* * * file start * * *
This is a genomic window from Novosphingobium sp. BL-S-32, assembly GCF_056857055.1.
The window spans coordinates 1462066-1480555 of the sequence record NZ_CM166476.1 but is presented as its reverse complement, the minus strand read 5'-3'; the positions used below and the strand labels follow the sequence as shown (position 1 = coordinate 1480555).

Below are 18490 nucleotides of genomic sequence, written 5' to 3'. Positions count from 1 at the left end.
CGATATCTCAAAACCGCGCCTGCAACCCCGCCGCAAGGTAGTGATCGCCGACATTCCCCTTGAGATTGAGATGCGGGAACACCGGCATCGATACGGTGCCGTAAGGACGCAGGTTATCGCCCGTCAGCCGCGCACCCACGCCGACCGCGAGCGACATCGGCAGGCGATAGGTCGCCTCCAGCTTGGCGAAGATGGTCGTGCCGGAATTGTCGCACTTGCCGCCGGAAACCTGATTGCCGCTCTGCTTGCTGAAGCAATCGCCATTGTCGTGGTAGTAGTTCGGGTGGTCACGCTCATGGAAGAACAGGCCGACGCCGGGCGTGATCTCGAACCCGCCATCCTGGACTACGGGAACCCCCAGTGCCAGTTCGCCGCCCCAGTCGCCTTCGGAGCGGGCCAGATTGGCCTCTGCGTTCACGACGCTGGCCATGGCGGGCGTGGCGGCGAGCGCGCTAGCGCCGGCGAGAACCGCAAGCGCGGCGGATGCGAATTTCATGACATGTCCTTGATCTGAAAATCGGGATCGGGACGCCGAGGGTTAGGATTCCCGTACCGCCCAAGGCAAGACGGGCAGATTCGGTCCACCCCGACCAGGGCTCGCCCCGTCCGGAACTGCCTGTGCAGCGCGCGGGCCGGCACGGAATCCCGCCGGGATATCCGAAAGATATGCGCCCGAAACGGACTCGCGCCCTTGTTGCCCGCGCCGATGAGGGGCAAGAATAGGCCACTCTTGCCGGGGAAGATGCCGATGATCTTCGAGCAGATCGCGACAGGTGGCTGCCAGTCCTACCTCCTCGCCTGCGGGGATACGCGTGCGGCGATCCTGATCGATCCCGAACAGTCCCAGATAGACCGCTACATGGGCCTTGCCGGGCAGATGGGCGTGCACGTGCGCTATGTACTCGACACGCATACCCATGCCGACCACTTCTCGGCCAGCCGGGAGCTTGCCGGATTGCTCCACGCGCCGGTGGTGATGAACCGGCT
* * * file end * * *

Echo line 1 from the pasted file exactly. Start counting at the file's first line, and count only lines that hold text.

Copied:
This is a genomic window from Novosphingobium sp. BL-S-32, assembly GCF_056857055.1.